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What Drives Participation in State Voluntary Cleanup Programs? Evidence from Oregon

  • Allen Blackman
  • Sarah Darley
  • Thomas P. Lyon
  • Kris Wernstedt

Virtually all U.S. states have now created voluntary cleanup programs (VCPs), offering liability relief and other incentives for responsible parties to remediate contaminated sites. We use a multinomial probit model to analyze participation in Oregon’s two VCPs. In contrast to previous VCP research, we find that these programs attract sites with significant contamination, not just clean ones. Furthermore, we find that regulatory pressure—in particular, the public listing of contaminated sites—drives participation. These findings imply Oregon has been able to spur voluntary remediation via public disclosure, a result that comports with themes in the literature on voluntary environmental regulation.

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File URL: http://le.uwpress.org/cgi/reprint/86/4/785
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Article provided by University of Wisconsin Press in its journal Land Economics.

Volume (Year): 86 (2010)
Issue (Month): 4 ()
Pages: 785-799

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Handle: RePEc:uwp:landec:v:86:y:2010:iv:1:p:785-799
Contact details of provider: Web page: http://le.uwpress.org/

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  1. Nicholas, Powers & Blackman, Allen & Lyon, Thomas P. & Narain, Urvashi, 2008. "Does Disclosure Reduce Pollution? Evidence from India’s Green Rating Project," Discussion Papers dp-08-27-efd, Resources For the Future.
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  3. Foulon, Jerome & Lanoie, Paul & Laplante, Benoit, 2002. "Incentives for Pollution Control: Regulation or Information?," Journal of Environmental Economics and Management, Elsevier, vol. 44(1), pages 169-187, July.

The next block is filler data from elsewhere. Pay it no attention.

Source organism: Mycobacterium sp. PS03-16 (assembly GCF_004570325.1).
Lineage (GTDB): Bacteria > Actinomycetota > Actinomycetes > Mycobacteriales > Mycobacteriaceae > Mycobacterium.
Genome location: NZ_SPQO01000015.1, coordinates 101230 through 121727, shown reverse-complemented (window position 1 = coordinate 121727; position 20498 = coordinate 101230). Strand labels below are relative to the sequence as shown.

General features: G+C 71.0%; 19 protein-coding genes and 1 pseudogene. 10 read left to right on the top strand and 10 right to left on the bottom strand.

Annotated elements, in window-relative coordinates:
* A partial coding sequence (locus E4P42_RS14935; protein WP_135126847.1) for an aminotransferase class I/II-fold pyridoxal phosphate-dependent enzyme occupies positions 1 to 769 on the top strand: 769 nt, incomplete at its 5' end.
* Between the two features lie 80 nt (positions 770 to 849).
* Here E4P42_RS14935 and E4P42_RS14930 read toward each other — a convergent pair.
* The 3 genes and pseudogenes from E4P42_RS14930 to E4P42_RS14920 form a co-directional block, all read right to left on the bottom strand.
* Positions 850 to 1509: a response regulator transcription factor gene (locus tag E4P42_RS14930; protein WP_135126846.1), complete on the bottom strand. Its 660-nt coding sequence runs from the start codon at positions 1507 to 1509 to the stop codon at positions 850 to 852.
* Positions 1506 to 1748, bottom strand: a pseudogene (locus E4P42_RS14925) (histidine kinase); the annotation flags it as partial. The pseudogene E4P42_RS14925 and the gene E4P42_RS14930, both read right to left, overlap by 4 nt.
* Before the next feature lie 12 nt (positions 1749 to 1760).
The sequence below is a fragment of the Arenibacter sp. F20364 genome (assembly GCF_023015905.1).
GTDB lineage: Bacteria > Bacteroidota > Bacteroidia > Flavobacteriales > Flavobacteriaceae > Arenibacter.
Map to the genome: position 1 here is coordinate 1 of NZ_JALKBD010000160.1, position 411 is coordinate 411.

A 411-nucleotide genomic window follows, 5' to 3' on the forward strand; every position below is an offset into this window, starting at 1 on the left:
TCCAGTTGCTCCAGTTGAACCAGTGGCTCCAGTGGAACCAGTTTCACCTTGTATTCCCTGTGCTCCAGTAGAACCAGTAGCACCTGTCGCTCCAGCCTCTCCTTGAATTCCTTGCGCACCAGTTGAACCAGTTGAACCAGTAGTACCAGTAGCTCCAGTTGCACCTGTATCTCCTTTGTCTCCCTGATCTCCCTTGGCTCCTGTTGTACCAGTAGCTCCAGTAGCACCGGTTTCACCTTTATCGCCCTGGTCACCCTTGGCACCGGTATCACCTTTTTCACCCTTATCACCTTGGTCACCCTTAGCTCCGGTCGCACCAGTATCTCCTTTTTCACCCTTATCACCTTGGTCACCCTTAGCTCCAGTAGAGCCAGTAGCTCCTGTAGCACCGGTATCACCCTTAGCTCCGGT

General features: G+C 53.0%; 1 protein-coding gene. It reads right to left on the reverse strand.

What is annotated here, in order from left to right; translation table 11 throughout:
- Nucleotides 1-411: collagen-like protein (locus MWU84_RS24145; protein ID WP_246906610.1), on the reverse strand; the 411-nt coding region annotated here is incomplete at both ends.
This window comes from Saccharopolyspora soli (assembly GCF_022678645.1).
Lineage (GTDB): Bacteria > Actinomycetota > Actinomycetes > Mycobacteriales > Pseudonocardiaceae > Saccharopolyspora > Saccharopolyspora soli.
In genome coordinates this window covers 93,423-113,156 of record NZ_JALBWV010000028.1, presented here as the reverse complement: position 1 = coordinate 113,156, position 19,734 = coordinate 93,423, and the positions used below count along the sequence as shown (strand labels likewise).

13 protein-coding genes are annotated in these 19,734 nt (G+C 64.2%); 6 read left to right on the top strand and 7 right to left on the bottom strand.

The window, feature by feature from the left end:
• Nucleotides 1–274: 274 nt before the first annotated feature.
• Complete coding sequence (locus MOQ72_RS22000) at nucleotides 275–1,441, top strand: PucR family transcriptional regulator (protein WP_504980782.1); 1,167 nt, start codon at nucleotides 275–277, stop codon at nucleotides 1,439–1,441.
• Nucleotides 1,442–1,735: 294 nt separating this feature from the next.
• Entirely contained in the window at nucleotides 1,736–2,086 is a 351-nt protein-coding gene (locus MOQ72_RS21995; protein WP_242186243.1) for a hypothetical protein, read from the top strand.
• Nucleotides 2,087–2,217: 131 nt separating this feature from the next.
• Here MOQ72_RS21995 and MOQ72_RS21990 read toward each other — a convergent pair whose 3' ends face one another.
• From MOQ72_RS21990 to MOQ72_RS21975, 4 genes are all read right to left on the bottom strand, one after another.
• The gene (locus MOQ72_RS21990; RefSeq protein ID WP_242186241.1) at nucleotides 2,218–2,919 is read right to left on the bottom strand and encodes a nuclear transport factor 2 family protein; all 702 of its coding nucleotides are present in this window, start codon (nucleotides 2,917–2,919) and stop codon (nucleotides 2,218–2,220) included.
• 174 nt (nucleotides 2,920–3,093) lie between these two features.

4. Vidovic, Martina & Khanna, Neha, 2007. "Can voluntary pollution prevention programs fulfill their promises? Further evidence from the EPA's 33/50 Program," Journal of Environmental Economics and Management, Elsevier, vol. 53(2), pages 180-195, March.
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  6. Maxwell, John W & Lyon, Thomas P & Hackett, Steven C, 2000. "Self-Regulation and Social Welfare: The Political Economy of Corporate Environmentalism," Journal of Law and Economics, University of Chicago Press, vol. 43(2), pages 583-617, October.
  7. Gamper-Rabindran, Shanti, 2006. "Did the EPA's voluntary industrial toxics program reduce emissions? A GIS analysis of distributional impacts and by-media analysis of substitution," Journal of Environmental Economics and Management, Elsevier, vol. 52(1), pages 391-410, July.
  8. J Videras & A Alberini, 2000. "The appeal of voluntary environmental programs: which firms participate and why?," Contemporary Economic Policy, Western Economic Association International, vol. 18(4), pages 449-460, October.
  9. Kris Wernstedt & Peter B. Meyer & Anna Alberini, 2006. "Attracting private investment to contaminated properties: The value of public interventions," Journal of Policy Analysis and Management, John Wiley & Sons, Ltd., vol. 25(2), pages 247-369.
  10. Kiefer, Nicholas M, 1988. "Economic Duration Data and Hazard Functions," Journal of Economic Literature, American Economic Association, vol. 26(2), pages 646-79, June.
  11. Magali Delmas & Maria Montes-Sancho & Jay P. Shimshack, 2007. "Information Disclosure Policies: Evidence from the Electricity Industry," Discussion Papers Series, Department of Economics, Tufts University 0707, Department of Economics, Tufts University.
  12. Delmas Magali & Marcus Alfred, 2004. "Firms' Choice of Regulatory Instruments to Reduce Pollution: A Transaction Cost Approach," Business and Politics, De Gruyter, vol. 6(3), pages 1-22, December.
  13. Blackman, Allen & Bannister, Geoffrey J., 1998. "Community Pressure and Clean Technology in the Informal Sector: An Econometric Analysis of the Adoption of Propane by Traditional Mexican Brickmakers," Journal of Environmental Economics and Management, Elsevier, vol. 35(1), pages 1-21, January.
  14. Tom Tietenberg, 1998. "Disclosure Strategies for Pollution Control," Environmental & Resource Economics, European Association of Environmental and Resource Economists, vol. 11(3), pages 587-602, April.
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